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NSU MAX 1956


NSU Max from 1956. Air-cooled 247 cc single-cylinder OHC engine designed by Albert Roder. Power output: 18 HP at 6750 rpm. Foot-operated four-gear transmission system, chain drive. Weight: 155 kg, top speed: 133 kph.

NSU Max, the first model from famous NSU Max series (consisting of Max, Supermax, Special Max and Sportmax) debuted in September 1952. The frame, fork and suspension were based on earlier Fox and Lux models, but the engine was a novelty. The author of this unusual design was Albert Roder, NSU chief engineer.

[img]Max was powered by a single-cylinder OHC 247cc (69x66mm) engine with Ultramax system. „A unique cam-drive system consisting of two reciprocating connecting rods driven by eccentrics on a reduction gear, and driving eccentrics on the end of the camshaft. If you can picture the driving wheels on a steam locomotive, or the pedal rods in a kiddie car, you can almost get the picture. This system was silent, efficient, trouble-free, and so compact that the top end of the engine can easily be mistaken for a two-stroke. The motor could spin to then-astronomical revolutions that destroyed chains and formerly could only be achieved by towershaft drives...” (from „Rise and Fall of the NSU Empire” by Dave Tharp)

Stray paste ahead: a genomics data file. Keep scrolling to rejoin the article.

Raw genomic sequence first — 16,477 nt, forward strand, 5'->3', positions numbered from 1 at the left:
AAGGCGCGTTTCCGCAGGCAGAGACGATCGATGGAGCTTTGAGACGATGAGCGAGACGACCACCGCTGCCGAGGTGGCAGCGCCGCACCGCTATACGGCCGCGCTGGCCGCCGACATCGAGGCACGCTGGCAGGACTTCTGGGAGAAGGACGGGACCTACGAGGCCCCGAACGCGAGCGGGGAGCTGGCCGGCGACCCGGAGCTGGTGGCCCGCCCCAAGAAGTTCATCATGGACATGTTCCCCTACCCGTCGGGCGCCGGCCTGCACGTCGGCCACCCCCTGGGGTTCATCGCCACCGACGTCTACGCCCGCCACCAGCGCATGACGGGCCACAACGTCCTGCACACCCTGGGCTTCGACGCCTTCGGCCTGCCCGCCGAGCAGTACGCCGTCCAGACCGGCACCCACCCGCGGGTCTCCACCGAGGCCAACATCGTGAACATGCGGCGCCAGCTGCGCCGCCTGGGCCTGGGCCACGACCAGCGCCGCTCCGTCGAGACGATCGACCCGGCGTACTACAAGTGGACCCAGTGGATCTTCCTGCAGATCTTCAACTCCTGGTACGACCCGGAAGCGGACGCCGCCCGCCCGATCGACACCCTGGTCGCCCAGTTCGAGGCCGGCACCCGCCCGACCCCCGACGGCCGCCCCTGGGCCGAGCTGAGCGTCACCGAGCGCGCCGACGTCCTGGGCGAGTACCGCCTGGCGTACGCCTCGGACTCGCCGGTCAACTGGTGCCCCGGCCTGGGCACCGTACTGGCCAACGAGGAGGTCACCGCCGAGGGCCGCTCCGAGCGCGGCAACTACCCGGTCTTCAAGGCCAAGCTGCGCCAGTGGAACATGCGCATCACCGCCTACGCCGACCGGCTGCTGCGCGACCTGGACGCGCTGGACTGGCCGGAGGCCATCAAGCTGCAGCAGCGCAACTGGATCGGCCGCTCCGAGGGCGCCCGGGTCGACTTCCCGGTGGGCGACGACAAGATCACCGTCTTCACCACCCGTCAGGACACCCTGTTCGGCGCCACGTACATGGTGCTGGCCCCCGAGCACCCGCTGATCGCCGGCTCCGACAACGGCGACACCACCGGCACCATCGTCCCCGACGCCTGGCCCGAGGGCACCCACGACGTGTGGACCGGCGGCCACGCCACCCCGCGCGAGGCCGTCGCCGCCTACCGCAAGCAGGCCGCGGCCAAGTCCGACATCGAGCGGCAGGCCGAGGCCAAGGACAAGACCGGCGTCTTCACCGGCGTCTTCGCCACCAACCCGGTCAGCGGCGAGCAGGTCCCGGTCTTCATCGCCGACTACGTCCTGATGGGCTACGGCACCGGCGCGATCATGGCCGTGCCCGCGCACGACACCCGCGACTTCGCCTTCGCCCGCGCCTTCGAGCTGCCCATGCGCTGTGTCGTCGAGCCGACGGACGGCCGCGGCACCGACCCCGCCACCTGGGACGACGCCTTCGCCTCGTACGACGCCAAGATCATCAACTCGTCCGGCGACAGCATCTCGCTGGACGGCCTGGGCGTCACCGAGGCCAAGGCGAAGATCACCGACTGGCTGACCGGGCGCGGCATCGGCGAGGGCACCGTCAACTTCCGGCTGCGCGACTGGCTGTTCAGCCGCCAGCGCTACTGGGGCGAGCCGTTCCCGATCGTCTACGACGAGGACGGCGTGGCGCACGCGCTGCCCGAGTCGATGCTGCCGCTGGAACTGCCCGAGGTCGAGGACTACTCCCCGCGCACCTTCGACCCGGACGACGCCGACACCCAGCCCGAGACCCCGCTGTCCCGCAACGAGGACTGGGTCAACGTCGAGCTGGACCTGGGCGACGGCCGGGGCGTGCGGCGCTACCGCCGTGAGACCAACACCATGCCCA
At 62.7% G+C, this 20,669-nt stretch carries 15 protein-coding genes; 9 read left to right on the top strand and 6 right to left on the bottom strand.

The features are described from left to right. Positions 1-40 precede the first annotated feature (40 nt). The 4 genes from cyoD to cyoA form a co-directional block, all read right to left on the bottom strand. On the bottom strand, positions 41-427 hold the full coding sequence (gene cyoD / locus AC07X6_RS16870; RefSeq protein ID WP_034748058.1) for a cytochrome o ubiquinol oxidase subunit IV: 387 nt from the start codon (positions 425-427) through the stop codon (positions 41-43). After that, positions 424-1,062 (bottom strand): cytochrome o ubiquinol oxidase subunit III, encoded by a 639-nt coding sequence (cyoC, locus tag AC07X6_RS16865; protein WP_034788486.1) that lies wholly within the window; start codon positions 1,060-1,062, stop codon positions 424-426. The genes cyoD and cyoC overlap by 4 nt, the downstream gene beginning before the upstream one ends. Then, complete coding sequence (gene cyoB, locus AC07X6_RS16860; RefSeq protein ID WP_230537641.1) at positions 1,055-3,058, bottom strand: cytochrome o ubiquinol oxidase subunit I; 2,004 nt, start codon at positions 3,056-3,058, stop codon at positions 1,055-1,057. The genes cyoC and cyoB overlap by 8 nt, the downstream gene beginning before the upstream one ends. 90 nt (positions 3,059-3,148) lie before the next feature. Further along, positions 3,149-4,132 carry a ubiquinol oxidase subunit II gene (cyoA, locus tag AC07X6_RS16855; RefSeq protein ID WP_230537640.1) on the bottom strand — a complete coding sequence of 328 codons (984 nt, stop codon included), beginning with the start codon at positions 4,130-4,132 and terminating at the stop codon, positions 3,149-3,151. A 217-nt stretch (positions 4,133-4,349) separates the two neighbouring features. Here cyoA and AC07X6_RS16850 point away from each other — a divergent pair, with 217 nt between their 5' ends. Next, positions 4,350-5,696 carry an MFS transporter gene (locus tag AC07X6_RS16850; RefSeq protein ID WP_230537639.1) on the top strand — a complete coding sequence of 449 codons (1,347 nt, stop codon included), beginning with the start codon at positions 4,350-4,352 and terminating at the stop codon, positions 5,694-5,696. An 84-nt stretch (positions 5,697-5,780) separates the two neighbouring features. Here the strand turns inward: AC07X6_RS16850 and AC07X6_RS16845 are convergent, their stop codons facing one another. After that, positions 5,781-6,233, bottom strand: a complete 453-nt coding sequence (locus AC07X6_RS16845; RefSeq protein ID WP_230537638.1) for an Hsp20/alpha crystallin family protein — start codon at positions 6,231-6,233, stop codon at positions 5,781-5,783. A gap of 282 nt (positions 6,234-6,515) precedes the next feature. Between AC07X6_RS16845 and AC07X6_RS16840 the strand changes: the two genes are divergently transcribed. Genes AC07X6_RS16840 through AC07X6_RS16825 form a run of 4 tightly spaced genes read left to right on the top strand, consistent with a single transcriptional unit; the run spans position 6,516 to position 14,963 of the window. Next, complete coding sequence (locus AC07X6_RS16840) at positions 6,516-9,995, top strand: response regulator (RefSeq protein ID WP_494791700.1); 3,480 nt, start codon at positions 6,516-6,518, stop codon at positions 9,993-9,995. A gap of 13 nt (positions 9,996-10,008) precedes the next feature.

Thanks to Roder's genius in 1955 NSU became the biggest motorcycle manufacturer in the world. The company also holds 4 world records for speed: 1951, 1953, 1954 and 1955. In 1952 only 62 units were built, but very next year the production number reached 24 000. In 1955 Max was modernized; aluminium hubs with full-size drum brakes and bigger fuel tank were introduced, and the model name was changed to Special Max. In the same year NSU started to build limited series of Sportmax racing machines, and Hermann Peter Muller won world's championship in 250cc class riding one of them. Sportmax's engine developed 28 HP at 9000 rpm, and the bike's speed was 200 kph. Many famous riders, like John Surtees and Mike Hailwood were riding Sportmax in following years. In 1956 Supermax was presented, the ultimate model of this family. Adjustments to the engine were made, but the most radical change was a new rear suspension, copied from off-road Gelandemax from 1953. The power output was increased to 19 HP at 6500 rpm. According to NSU, top speed of this model was 127 kph. When in 1963 the last Supermax left the factory, the total production number of all Max motorycles was nearly 100 000 units, built in 11 years time.